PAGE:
In the following query, one parameter of the Concat function is NULL:

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select concat(‘AWS Redshift’, NULL);

When executed, this query will generate an empty output.


Now, we will try the same example using a Concatenation Operator(||) instead of the Concat function:

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select ‘AWS Redshift’||NULL;

The output of this query will also be empty.

To solve the null value in the data, NVL command is used. NVL command is responsible for handling the NULL values in the data.

Now, we take an example in which we use the NVL to handle the NULL parameter. For that, we use the null handling function, i.e. NVL, to handle the null values.

The following query can be used to concatenate the string and the NULL parameter handled by the NVL function:

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select concat(‘AWS Redshift’, NVL(NULL, »));

It generates the following output, taking the NULL parameter as an empty string:

Try the same example, but this time by using a concatenation operator:

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select ‘AWS Redshift’ || NVL(NULL, »);

The following is the output for this query:

Applying CONCAT Function on REDSHIFT Table

In this section, we will apply the CONCAT function in the table. We will use a database set by AWS to apply the CONCAT function on it.

We will apply the CONCAT function on the venue table provided by the Amazon REDSHIFT. We will concatenate both the venuename and venuecity columns where venueseats are greater than 75000.

The following query concatenates the data of venuename and venuecity where the venueseats are greater than 75000:

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select concat(venuename,venuecity)

from venue

where venueseats > 2000;

The output of this query is as follows:

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FedExFieldLandover

New York Giants StadiumEast Rutherford

Arrowhead StadiumKansas City

INVESCO FieldDenver

(4 rows)

Now, try this example using a concatenation operator. But, we concatenate the venuecity and veuestate columns this time. Also, we change the condition of venueseats to 73500:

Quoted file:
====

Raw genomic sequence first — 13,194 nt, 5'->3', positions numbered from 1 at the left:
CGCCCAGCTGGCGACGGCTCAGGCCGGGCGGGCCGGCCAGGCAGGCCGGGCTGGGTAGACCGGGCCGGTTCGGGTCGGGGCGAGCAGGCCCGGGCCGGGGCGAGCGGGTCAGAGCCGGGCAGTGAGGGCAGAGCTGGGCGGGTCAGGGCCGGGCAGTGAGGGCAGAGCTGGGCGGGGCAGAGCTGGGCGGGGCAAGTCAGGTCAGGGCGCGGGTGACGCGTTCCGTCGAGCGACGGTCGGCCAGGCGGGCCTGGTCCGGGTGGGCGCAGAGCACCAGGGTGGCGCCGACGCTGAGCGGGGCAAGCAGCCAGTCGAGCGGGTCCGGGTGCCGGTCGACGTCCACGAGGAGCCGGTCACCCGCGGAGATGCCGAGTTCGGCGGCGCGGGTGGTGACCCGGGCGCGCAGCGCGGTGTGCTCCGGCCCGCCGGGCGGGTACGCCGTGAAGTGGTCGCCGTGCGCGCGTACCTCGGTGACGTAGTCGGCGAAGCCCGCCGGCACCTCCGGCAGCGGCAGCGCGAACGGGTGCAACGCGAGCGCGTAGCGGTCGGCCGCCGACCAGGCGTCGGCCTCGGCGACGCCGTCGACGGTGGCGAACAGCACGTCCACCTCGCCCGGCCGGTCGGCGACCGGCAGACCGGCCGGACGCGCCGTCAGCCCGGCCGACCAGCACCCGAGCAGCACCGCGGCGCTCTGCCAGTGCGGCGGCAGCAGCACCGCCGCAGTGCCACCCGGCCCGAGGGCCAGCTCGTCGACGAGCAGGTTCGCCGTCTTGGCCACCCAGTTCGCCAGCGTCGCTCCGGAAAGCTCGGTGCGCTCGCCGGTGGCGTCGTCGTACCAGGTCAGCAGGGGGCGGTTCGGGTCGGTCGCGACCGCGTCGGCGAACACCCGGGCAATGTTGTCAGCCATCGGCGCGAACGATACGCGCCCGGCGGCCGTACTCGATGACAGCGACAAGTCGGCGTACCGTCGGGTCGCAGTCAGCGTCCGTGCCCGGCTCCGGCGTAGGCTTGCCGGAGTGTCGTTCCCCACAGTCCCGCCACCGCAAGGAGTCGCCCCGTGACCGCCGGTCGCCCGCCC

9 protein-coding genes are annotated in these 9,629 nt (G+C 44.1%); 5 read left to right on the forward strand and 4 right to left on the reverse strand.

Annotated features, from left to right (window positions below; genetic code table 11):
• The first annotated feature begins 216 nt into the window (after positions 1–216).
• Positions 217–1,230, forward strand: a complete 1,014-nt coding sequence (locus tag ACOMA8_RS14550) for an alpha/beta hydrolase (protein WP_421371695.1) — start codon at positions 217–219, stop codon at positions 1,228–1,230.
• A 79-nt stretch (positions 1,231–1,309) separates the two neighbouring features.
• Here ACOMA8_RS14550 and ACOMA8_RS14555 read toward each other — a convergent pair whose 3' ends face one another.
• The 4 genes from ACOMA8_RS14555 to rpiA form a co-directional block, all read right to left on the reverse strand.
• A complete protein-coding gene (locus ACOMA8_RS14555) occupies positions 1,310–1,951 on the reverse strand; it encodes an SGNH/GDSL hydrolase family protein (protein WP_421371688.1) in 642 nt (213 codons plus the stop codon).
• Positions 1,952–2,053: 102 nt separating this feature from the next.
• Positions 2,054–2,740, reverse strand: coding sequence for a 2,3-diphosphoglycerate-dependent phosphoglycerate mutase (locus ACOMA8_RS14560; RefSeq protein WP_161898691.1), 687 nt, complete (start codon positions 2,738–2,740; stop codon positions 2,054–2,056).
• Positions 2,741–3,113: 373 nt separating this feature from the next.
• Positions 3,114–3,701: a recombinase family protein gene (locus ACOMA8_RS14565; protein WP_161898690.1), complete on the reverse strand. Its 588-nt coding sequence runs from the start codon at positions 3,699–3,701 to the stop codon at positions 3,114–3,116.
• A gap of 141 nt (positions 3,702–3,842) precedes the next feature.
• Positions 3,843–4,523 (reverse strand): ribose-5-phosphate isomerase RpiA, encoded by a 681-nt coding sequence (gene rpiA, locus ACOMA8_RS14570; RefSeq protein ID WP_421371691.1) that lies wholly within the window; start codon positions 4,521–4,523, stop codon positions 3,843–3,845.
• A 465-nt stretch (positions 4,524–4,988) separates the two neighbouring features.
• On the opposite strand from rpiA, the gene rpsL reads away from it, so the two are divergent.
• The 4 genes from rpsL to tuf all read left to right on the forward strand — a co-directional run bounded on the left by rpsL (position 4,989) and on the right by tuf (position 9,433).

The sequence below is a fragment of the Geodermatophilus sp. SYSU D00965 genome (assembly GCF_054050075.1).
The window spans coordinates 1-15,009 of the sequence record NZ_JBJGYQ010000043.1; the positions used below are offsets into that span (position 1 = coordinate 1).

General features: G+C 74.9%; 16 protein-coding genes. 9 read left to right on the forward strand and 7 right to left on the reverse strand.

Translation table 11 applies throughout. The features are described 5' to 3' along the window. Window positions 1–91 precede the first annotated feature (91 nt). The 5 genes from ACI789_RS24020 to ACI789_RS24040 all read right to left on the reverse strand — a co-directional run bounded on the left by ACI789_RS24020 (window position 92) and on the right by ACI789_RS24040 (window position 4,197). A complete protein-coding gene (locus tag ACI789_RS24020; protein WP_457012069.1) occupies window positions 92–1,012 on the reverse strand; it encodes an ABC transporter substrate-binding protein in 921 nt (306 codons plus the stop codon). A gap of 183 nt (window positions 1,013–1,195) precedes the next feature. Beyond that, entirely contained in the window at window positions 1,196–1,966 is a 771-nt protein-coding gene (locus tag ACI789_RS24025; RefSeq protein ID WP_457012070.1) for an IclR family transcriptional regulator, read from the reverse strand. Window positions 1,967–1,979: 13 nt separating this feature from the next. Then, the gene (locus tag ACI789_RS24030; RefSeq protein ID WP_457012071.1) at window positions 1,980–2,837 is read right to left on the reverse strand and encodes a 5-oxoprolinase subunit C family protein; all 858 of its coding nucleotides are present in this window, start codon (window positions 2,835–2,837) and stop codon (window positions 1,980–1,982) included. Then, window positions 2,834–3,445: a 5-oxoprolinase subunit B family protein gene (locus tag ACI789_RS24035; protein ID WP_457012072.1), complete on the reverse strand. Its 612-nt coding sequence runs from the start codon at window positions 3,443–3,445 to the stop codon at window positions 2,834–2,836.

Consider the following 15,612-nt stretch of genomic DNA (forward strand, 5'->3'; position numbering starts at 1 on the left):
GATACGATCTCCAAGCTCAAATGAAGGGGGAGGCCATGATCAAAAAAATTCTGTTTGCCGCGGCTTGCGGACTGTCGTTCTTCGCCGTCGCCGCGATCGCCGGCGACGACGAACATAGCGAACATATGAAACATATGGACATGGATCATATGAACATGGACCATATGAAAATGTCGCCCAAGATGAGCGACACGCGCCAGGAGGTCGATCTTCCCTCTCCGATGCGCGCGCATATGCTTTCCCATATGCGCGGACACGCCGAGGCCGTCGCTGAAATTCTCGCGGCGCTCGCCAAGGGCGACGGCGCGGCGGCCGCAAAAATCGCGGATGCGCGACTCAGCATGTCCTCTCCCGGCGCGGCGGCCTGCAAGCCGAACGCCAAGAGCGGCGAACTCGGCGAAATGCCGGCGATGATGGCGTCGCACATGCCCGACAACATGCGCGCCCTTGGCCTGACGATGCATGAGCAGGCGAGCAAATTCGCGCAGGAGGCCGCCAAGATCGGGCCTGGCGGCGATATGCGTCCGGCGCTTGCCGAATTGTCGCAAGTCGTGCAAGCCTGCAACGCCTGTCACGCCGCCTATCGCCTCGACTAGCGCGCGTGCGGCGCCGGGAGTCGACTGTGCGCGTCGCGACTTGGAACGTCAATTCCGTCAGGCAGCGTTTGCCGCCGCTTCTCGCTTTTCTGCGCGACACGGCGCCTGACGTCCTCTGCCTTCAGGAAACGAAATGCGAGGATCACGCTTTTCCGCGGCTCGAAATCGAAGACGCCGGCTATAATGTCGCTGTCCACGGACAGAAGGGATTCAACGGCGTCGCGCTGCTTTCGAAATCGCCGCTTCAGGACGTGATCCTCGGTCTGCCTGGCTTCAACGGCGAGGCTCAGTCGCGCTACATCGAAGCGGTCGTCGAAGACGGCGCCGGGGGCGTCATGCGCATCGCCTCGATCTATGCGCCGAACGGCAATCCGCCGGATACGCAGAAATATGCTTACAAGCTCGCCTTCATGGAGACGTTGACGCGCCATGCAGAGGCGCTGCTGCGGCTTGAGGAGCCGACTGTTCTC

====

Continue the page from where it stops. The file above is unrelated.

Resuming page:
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select venuecity||venuestate

from venue

where venueseats > 73500

order by venueseats;

It generates the following result:

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JacksonvilleFL

Orchard ParkNY

Miami GardensFL

DenverCO

Kansas CityMO

East RutherfordNJ

LandoverMD

(7 rows)

Now, we apply the concept of nested CONCAT function in the venue table. The query concatenates the venuename and venuecity values from the table. Also, add the commas and spaces to the resulting string:

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select concat(concat(venuename,‘, ‘),venuecity)

from venue

where venueseats > 74000

order by venueseats;

The output of this query is as follows:

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Dolphin Stadium, Miami Gardens

INVESCO Field, Denver

Arrowhead Stadium, Kansas City

New York Giants Stadium, East Rutherford

FedExField, Landover

(5 rows)

In this following example, we will concatenate the column that contains the null to fully understand the concept of handling the NULL using the NVL function:

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select concat(venuename, concat(‘ seats ‘, nvl(venueseats, 0))

from venue where venuestate = ‘NC’ or venuestate = ‘NV’

order by 1

limit 7;

This query generates the following result when executed:

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Ballys Hotel seats 0

Hilton Hotel seats 0

Bellagio Hotel seats 0

Bank of America Stadium seats 73298

Caesars Palace seats 0

Luxor Hotel seats 0

Harrahs Hotel seats 0

(7 rows)

Conclusion

In this article, we discussed how to use the CONCAT function with the help of multiple examples. We applied the concept of the Concat function, Nested Concat function, and Concatenation Operator. We studied how to handle the NULL values in the CONCAT function using the NVL function. The AWS Redshift Concat function provides the full privilege to concatenate the two or more strings into your database.